Common genetic variants may underlie autism spectrum disorder and schizophrenia across human populations, according to a study appearing in the journal Cell Reports. In line with previous studies in Caucasians, the researchers found that Japanese individuals with autism spectrum disorder and schizophrenia have overlapping copy number variations (CNVs)--inter-individual variations in the number of copies of a particular gene.
"The strength of our study is the systematic head-to-head comparison of pathogenic CNVs and biological pathways between autism spectrum disorder and schizophrenia," says senior study author. "Previous studies in Caucasian populations found overlap in pathogenic CNVs between the two disorders, but their analyses were limited to a small number of genes and CNV loci."
Autism spectrum disorder and schizophrenia have complex inheritance patterns, with multiple genetic and environmental factors influencing disease risk. Available evidence points to genetic overlap between the two clinically distinct disorders. For example, they tend to co-occur at a higher rate than would be expected in the general population, and a large epidemiological study showed that a family history of schizophrenia in first-degree relatives is a risk factor for autism spectrum disorder. In particular, previous studies have revealed that these two disorders are associated with an increased burden of CNVs, and that rare CNVs in specific loci are shared risk factors for both disorders.
However, the majority of the previous CNV studies were carried out in Caucasian populations, limiting the generalization of pathogenic CNVs and relevant biological pathways. Studies in populations other than Caucasians may also provide additional biological insights into the disorders. Moreover, the clinical features of patients with pathogenic CNVs have not been fully examined in non-Caucasian populations. Until now, no studies have directly compared pathogenic CNVs and biological pathways between autism spectrum disorder and schizophrenia in non-Caucasian populations.
To address this gap in knowledge, the team performed comparative CNV analyses of 1,108 cases of autism spectrum disorder, 2,458 individuals with schizophrenia, and 2,095 controls in a Japanese population using a high-resolution technique called array comparative genomic hybridization. They confirmed an increased genome-wide burden of rare CNVs in autism spectrum disorder and schizophrenia and observed an overlap in pathogenic CNVs between the two disorders. Pathogenic CNVs, including those at 29 loci common to both disorders, were found in about 8% of the two types of patients, which was significantly higher than in controls.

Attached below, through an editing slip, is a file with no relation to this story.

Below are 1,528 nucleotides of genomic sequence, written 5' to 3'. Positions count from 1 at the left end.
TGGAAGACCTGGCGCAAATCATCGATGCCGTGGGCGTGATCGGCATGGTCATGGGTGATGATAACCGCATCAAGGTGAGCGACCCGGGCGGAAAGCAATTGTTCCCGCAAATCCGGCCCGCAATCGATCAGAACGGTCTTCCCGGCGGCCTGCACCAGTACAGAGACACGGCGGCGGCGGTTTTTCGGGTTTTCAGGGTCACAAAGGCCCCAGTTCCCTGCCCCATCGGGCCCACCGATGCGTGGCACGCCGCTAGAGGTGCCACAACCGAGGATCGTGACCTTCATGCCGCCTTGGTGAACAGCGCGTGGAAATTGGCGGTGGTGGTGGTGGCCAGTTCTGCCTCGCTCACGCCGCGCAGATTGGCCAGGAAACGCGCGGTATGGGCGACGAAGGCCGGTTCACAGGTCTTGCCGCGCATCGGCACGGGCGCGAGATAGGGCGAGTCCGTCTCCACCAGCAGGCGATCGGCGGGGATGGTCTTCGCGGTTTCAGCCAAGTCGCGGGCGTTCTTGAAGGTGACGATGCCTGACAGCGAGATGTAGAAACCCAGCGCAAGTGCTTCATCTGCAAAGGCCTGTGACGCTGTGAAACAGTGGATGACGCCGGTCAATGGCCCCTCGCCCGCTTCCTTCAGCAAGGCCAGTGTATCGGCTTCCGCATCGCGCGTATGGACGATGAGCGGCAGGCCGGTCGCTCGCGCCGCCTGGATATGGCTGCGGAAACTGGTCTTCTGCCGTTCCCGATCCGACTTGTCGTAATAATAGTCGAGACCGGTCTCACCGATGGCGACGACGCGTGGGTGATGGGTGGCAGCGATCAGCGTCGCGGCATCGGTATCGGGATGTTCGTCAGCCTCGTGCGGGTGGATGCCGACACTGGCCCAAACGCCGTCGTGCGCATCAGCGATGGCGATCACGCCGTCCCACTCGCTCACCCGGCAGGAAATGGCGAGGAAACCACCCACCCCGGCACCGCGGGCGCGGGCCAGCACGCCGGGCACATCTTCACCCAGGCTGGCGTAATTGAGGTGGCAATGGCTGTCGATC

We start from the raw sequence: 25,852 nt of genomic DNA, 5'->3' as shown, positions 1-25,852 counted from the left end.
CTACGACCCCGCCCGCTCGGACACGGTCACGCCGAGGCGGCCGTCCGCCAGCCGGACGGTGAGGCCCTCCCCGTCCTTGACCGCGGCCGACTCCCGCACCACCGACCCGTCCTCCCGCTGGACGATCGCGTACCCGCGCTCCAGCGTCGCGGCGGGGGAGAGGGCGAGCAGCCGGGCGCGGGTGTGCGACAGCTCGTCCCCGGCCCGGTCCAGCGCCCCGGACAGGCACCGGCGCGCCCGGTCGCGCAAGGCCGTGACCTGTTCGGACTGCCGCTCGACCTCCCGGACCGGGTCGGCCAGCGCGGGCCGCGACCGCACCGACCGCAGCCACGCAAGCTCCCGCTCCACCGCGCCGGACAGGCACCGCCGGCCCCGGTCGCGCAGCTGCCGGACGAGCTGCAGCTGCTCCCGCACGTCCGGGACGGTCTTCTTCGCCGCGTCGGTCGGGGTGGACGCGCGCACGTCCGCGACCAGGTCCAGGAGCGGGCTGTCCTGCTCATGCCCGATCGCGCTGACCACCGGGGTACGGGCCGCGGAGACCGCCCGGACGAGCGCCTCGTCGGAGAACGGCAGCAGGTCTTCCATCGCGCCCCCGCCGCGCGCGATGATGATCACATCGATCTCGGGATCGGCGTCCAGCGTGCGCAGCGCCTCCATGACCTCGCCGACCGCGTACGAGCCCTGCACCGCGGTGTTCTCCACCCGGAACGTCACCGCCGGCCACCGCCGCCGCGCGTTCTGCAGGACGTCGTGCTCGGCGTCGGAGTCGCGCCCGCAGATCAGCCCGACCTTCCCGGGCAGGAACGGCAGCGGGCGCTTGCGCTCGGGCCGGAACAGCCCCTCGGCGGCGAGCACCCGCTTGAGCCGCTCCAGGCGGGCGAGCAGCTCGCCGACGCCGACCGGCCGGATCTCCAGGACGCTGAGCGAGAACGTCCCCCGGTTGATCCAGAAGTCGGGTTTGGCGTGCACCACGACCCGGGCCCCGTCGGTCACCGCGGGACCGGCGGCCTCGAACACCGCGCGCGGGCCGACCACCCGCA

"Genetic overlap has been suggested in epidemiological and molecular genetic studies," says first author. "In line with this, our systematic and comprehensive investigation confirmed a significant overlap of pathogenic CNVs between autism spectrum disorder and schizophrenia in a Japanese population."
Additional analysis revealed that both disorders are associated overlapping biological pathways involved in the oxidative stress response, lipid metabolism, and genomic integrity. The researchers also identified 12 CNV loci potentially associated with these disorders in a Japanese population. Moreover, intellectual disability was strongly associated with pathogenic CNVs in both patient groups. "The identification of shared pathways and disease-relevant genes provides biological insights into autism spectrum disorder and schizophrenia," the senior author says.
Moving forward, the researchers plan to investigate CNVs in bipolar disorder and examine the overlap of pathogenic CNVs and biological pathways among the three disorders. In the near future, they will also conduct studies using CNV-based animal models, as well as induced pluripotent stem cells (iPSCs) derived from patients with pathogenic CNVs.